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Discover the author’s home as he saw it with a trip to the Dostoevsky Literary-Memorial Museum, at 5/2 Kuznechny Lane. Dostoevsky lived here twice: first briefly in 1846, and then again from 1878 until his death in 1881. This is also where he wrote his last novel, The Brothers Karamazov. The museum was established in 1971, 90 years after the author’s death, and was restored using descriptions from his wife Anna’s memoirs. In the study, the clock is stopped at the time and date of Dostoevsky’s death: 8:36 pm on January 28. Some of his personal items are on show, including a pen, wallet and medicine box. The rest of the museum holds a display commemorating Dostoevsky’s literary achievements, and temporary art exhibitions.

Celebrate Russian writers on Dostoevsky Day

3. Actor-dressed-up-as-Dostoevsky-at-annual-street-celebration-source-Katoosha-Shutterstockcom

© Katoosha/Shutterstock.com

Every year, on the first Saturday in July, St. Petersburg celebrates Dostoevsky Day. Founded in 2010, the holiday seeks to commemorate the writer with theater performances, tours, seminars, and even larger-than-life characters from his novels walking the streets. Libraries, museums, and theater groups from around the city participate in a day that celebrates one of St. Petersburg’s great literary heroes. Participants are encouraged to dress up and it’s not uncommon to see Raskolnikov himself wandering around town. Although still officially known as Dostoevsky Day, more authors have been added to the mix as the event has grown. Expect to see effigies of Russian greats like Alexander Pushkin and Nikolai Gogol. This year’s event is scheduled for July 2.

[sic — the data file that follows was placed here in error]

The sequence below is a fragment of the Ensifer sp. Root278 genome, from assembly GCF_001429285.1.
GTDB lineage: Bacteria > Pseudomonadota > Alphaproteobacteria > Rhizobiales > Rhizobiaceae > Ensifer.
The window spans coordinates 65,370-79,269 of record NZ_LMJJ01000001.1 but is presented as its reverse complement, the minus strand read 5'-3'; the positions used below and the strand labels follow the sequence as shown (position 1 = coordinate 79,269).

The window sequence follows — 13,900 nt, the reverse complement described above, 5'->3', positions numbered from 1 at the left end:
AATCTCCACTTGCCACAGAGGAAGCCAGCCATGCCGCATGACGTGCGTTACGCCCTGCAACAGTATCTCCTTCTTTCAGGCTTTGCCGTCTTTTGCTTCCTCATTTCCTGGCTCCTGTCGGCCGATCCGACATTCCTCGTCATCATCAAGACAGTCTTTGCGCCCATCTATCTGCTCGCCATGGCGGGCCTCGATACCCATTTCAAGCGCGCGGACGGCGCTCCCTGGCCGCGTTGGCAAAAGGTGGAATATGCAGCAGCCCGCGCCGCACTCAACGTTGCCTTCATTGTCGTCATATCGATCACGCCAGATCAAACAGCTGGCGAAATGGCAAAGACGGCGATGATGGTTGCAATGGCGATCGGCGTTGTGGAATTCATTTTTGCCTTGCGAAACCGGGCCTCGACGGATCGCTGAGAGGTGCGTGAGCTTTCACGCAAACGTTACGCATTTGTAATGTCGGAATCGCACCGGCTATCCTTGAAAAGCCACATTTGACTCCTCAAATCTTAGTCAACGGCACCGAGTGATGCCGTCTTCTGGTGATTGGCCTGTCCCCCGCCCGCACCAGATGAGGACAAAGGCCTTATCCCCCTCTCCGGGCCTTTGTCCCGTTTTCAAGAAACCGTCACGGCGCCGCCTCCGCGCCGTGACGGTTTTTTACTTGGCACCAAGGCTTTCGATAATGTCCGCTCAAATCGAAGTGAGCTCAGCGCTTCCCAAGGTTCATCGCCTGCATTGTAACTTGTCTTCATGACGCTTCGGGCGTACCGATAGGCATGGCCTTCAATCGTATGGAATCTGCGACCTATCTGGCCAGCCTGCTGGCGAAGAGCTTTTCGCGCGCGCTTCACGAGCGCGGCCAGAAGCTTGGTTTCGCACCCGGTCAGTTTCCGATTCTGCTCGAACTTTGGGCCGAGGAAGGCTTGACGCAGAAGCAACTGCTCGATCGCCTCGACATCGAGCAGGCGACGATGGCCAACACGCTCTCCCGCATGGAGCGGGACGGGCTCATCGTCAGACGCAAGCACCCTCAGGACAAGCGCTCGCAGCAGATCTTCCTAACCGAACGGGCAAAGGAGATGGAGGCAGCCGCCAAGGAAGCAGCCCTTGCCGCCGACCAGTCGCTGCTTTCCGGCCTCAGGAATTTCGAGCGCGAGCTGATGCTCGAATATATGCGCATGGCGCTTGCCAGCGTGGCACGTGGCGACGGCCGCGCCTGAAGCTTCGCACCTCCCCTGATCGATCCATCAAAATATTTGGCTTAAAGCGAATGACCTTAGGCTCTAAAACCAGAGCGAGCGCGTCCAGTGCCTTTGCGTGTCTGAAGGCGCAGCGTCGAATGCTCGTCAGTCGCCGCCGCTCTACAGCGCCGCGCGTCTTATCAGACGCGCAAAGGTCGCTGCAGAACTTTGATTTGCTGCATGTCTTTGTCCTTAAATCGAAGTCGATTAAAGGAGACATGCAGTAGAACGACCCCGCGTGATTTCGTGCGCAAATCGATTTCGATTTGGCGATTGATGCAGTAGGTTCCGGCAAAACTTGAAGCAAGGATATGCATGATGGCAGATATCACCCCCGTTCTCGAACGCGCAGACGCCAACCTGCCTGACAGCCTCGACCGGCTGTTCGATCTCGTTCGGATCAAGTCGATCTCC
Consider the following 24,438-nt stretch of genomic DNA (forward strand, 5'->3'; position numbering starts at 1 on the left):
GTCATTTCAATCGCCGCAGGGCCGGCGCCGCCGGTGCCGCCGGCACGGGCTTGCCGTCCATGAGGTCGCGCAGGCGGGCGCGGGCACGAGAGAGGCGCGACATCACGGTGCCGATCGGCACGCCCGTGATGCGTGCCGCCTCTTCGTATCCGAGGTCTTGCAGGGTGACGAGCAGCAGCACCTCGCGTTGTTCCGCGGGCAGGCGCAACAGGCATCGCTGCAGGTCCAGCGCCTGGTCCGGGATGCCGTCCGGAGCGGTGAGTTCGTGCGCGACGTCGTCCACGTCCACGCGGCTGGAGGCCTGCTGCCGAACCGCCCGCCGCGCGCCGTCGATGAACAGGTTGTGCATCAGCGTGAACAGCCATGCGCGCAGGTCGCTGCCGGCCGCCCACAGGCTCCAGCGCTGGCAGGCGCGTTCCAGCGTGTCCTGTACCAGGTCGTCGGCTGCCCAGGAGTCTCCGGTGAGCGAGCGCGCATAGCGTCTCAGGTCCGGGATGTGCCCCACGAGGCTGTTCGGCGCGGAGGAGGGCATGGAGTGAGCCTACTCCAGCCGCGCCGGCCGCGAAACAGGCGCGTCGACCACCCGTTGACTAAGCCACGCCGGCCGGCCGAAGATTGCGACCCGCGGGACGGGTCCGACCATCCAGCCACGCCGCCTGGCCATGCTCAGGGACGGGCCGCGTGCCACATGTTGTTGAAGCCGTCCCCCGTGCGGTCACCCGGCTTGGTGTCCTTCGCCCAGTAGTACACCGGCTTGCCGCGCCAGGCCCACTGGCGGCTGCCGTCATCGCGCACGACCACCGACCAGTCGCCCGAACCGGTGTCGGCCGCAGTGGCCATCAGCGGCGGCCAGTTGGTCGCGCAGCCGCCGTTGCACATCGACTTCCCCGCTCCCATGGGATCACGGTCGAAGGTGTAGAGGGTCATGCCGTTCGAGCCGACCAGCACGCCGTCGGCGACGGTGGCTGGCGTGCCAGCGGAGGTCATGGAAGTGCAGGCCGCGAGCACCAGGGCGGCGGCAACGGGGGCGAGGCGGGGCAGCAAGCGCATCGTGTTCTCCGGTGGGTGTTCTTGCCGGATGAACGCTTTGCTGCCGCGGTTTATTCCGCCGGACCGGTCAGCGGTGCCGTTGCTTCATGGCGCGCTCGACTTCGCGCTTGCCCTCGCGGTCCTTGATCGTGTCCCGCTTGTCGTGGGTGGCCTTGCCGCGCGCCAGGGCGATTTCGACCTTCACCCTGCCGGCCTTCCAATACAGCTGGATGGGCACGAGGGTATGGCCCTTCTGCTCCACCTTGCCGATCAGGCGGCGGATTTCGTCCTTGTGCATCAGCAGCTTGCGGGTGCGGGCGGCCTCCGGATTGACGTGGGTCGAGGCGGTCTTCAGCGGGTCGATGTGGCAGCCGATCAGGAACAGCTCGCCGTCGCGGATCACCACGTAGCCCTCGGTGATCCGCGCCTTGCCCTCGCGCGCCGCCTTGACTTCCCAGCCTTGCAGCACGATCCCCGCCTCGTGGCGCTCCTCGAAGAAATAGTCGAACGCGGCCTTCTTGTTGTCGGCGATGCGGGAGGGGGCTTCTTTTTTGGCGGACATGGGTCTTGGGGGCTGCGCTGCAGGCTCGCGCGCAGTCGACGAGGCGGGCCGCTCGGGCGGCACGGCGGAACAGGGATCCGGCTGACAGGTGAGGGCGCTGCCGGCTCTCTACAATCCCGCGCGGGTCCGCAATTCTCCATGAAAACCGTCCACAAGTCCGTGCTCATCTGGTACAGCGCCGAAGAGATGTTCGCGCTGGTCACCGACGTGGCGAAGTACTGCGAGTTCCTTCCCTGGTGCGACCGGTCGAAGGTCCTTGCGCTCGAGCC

A hotel with literary inspiration

4. Radisson-Sonya-Hotel---Crime-and-Punishment-themed-room---source-Rezidor-Hotel-Group

© Carlson Rezidor Hotel Group

After a long day of discovering the city, take a break to reread Dostoevsky’s famous novel. Curl up with one of the 80 copies of Crime and Punishment available in a selection of languages from the lobby at the Radisson Sonya Hotel, St. Petersburg. The hotel was named after one of the book’s characters, Sophia “Sonya” Marmeladova. Throughout the hotel, you’ll find plenty of allusions to both the novel and the author. Look for a 19th century map of St. Petersburg detailing Raskolnikov’s walk through the city.  Each cozy room is styled to evoke the era of Crime and Punishment. You’ll find desks modeled after Dostoevsky’s own writing desk and quotes from the book on the door to every room.

Top image © Carlson Rezidor Hotel Group


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